The right to free mobility
The freedom to travel across borders has always been essential for our development and survival throughout human history. In the past, geographical and technological limitations determined how we could move around and to where. Today, it is mostly law that governs our access to mobility.
But how do the different legal rules and structures work together? What unforeseen consequences do they create for people’s behavior and mobility? And what happens when rules collide and create conflicts?
These are some of the subjects that the new DNRF center MOBILE will investigate. The center has just celebrated its official opening, and the head of the center, Professor Thomas Gammeltoft-Hansen, is looking forward to bringing together different research branches and building a completely new field of research.
Getting ready for breakthroughs
“One of the major challenges of working in this area is that there is no established field of research, to begin with. Today, those who work with, for example, migration, tourism, or free movement rarely talk to each other,” Gammeltoft-Hansen explained. He continued:
“One of the unique things about a center of excellence is that it creates the opportunity to bring together researchers who would not normally be in the same room. And we can build this core, where we try to get a closer look at the essence of the research and what happens across the boundaries we normally work with in legal research.”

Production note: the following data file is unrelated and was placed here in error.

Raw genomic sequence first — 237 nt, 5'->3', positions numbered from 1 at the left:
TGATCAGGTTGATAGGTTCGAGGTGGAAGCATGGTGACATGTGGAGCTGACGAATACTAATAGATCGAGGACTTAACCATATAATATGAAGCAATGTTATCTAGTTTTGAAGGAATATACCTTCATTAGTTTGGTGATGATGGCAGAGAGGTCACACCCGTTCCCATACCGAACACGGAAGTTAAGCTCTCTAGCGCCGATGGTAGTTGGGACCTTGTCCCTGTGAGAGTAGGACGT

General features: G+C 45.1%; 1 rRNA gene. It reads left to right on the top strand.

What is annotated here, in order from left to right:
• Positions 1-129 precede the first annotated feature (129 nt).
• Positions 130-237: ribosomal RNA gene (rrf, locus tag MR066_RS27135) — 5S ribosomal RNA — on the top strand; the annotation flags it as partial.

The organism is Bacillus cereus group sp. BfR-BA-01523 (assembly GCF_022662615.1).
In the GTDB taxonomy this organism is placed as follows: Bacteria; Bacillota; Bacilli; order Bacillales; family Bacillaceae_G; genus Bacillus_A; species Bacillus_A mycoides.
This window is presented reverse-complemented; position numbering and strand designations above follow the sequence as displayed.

Gammeltoft-Hansen added that the possibility of creating new breakthroughs is also closely linked to the fact that the center tries to set up a different and more interdisciplinary analytical framework that, on the one hand, can refer to mobility research in other disciplines and, on the other hand, use the topic to shed light on general legal issues.
International cooperation ensures local anchoring
MOBILE’s ambition is not only to investigate what mobility rules look like in our part of the world but also to try to understand what the rules might look like in South America or West Africa. Therefore, the center has teamed up with international partners, and in so doing, it has got a head start in ensuring a local anchoring in the different regions they will work in. It will also be important to recruit Ph.D. students and post-docs who understand the legal systems in the different regions.
“I hope that our research can contribute to an understanding of how differently you can design mobility rules and that we will learn more about what happens when we adopt rules in one area that may end up having consequences for all kinds of other forms of mobility in other areas,” Gammeltoft-Hansen concluded.